When I joined the seventh grade debate team, my wise old grandmother told me to look. “Look at your opponent, look at the moderator, look at the audience. It’s all in the eyes!” she said. She was right.
Obama lost the first presidential debate because he did not look at Romney, did not look at the moderator, did not look at the audience, did not look at the camera. He looked down, almost as if he were sleeping, disinterested, maybe even hanging his head in shame.
In the vice-presidential debate, Ryan (some of my friends call him “Lyin’ Ryan”) did much of the same thing. He drank so much that I thought he was drinking margaritas because I’m pretty sure mere water wouldn’t be worth a drink every five seconds. He spent a lot of time taking notes. For what? It’s not like there would be a test afterwards, and surely his memory could remember something said 30 seconds earlier. When he did look at Biden, he had this weird smirk on his face. And that Eddie Munster hairline doesn’t help matters any……….
Republicans say Biden was rude by interrupting. Better to interrupt those lies rather than let them be spouted out as fact! (Go Joe!) Joe even looked directly at the camera several times, saying, “Folks, listen to me….” or “Folks, here are the facts…..” or “Folks, who do you trust here?” That’s another area where Obama failed. He let Romney spout all those lies as if they were fact, and unfortunately the public believed them. That’s why it’s important to interrupt those lies.
Now on to serious things.
When I was at a photographic art exhibit a couple of months ago, I had the pleasure of talking with the photographer. His work was of flowers and birds. I learned from him how to get my pictures of red and yellow flowers to be more realistic than what my camera was giving me (remember that my wise old grandmother also said “What comes out of the camera is just the basics to start with.”). I also learned from him why I liked his bird pictures so much. It’s all in the eyes!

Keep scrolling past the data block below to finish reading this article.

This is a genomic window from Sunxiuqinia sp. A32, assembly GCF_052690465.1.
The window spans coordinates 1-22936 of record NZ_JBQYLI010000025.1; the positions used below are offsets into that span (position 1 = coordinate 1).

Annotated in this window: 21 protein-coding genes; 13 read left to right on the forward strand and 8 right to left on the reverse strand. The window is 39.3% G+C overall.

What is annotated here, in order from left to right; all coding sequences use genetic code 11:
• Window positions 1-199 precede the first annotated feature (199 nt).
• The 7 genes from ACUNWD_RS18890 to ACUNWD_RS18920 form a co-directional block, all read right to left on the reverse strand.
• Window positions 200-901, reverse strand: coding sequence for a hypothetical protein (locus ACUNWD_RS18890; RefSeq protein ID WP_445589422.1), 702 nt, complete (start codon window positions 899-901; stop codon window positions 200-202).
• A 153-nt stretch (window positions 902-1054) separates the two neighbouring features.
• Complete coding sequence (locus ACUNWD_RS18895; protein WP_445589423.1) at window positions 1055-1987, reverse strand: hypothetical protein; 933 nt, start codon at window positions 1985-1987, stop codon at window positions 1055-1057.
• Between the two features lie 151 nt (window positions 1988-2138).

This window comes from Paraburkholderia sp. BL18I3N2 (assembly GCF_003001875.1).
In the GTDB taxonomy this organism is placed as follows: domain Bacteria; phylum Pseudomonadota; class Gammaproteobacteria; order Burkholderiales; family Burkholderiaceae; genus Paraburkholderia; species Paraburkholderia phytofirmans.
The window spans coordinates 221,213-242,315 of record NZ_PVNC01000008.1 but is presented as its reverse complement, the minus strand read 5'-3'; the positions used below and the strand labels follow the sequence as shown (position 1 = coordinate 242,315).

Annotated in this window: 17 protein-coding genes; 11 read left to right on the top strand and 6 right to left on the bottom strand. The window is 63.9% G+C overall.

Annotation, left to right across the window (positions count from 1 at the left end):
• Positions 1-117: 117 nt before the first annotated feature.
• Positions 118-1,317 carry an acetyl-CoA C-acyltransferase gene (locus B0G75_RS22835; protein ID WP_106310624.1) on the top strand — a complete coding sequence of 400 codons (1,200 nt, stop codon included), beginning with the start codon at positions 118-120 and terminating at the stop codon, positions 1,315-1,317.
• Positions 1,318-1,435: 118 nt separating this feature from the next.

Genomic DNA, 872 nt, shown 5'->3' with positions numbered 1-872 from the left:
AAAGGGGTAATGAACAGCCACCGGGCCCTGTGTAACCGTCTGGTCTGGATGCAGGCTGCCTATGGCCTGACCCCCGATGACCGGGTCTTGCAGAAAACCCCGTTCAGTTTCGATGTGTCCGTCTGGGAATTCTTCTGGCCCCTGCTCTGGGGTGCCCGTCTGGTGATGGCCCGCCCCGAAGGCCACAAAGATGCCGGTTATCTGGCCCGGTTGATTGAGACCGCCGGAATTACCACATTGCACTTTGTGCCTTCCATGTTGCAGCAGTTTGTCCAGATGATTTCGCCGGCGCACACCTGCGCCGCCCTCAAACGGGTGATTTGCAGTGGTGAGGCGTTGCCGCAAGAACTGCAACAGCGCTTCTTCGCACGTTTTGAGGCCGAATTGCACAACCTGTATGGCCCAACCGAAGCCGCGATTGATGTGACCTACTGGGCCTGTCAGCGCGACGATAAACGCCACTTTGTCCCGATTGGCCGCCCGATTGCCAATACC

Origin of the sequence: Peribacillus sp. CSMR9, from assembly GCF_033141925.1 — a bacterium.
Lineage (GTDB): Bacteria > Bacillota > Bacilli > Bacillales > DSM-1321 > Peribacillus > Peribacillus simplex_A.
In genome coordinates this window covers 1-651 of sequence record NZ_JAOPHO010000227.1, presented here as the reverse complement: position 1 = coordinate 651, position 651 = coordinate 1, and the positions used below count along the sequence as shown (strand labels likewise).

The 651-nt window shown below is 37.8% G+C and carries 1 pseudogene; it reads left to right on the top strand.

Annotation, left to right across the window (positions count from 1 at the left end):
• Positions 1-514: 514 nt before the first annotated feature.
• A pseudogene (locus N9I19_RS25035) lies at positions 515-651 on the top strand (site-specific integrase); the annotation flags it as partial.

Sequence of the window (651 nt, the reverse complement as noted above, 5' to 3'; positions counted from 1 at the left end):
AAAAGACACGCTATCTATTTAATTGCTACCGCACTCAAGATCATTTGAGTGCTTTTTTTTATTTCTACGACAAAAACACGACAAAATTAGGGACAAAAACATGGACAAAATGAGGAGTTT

To wit, here is a picture of a monkey at the San Diego Zoo:
It’s a good picture but I wanted something a little more from it. After realizing that a lot of that monkey’s emotions is in the eyes, I knew what had to be done. I needed to photoshop those eyes so you could see what’s in them:
Subtle, yet seeing those eyes adds a lot to the picture, to the emotions of the monkey and to the emotions of the viewer. All I did was highlight the two eyes and then increase the brightness some. Took all of 30 seconds in Photoshop.
It’s all in the eyes!
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Ever wonder why rich people get into politics? I used to, but no more.
When I was a junior at Texas A&M University, Phil Gramm was my Economics 301 professor. He was tenured at the time but left in 1978 for public office, eventually becoming one of the two United States Senators from Texas. When he decided not to run for re-election, I read that he had a campaign war chest of $64 million, which he got to keep, and after only 17 years as a Senator and 23 years in public office. He would never have made $64 million in 23 years as a tenured economics professor. Even Nobel laureates don’t make that kind of money.
Therein lies the secret to politics. It’s not about serving the public. It’s about making money, either through that campaign war chest, various benefits (sometimes illegal) as a so-called public servant (see San Diego’s own Duke Cunningham), or the money that comes afterwards through all the connections made while in politics (see Newt Gingrich).
Here in California we have term limits on many public offices, something that I’m highly in favor of. Unfortunately, when someone is “termed out of office,” all they do is go run for a different office. And because they have name recognition and money, they often win. When they are termed out of that office, it’s on to another office. And round and round we go….
I think there should be no such thing as a career politician. That’s where the problem is. If you want to take a break from your regular job and serve the public, great. Go do it. But don’t expect politics to be your road to riches. Two, four, or six years, and that’s it! Go back to your real job. Make it so that people have to take four or six years off before they are able to run for another public office. If they want to continue serving the public during those years, well, anyone can volunteer for just about anything. Let’s have some new people with new ideas.
If two terms is good enough for the President of the United States, it should be good enough for anyone.
Career politicians are nothing but organized crime, but we can….